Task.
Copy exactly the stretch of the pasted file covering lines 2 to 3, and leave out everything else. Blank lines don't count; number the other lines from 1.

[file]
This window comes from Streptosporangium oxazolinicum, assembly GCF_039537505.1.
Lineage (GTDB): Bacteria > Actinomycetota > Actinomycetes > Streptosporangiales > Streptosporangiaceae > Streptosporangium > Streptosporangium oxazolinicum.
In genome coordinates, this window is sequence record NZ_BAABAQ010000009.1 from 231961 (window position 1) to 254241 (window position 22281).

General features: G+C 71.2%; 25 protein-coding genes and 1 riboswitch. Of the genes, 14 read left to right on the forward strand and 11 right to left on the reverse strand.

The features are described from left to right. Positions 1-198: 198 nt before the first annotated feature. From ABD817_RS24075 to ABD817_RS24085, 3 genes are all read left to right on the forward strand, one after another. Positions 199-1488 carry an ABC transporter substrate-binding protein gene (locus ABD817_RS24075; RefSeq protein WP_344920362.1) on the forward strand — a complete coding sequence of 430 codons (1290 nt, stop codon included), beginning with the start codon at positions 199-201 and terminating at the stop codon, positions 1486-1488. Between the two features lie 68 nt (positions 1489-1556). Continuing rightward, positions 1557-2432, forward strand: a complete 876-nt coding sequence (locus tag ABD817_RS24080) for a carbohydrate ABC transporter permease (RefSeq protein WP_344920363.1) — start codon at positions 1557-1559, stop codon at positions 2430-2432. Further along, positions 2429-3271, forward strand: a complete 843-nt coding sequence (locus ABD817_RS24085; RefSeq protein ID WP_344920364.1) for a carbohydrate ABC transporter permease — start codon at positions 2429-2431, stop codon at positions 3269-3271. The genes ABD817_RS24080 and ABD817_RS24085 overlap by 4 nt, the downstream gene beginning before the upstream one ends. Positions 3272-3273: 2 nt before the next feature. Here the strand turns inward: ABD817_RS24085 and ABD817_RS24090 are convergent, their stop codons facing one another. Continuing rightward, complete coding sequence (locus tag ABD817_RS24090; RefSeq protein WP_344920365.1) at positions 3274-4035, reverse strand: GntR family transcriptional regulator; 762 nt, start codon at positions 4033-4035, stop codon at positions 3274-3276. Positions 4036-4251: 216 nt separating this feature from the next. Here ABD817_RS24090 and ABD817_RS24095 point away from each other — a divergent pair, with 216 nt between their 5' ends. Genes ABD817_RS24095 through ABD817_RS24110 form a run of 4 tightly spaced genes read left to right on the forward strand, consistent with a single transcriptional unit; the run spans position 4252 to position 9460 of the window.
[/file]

Lineage (GTDB): Bacteria > Actinomycetota > Actinomycetes > Streptosporangiales > Streptosporangiaceae > Streptosporangium > Streptosporangium oxazolinicum.
In genome coordinates, this window is sequence record NZ_BAABAQ010000009.1 from 231961 (window position 1) to 254241 (window position 22281).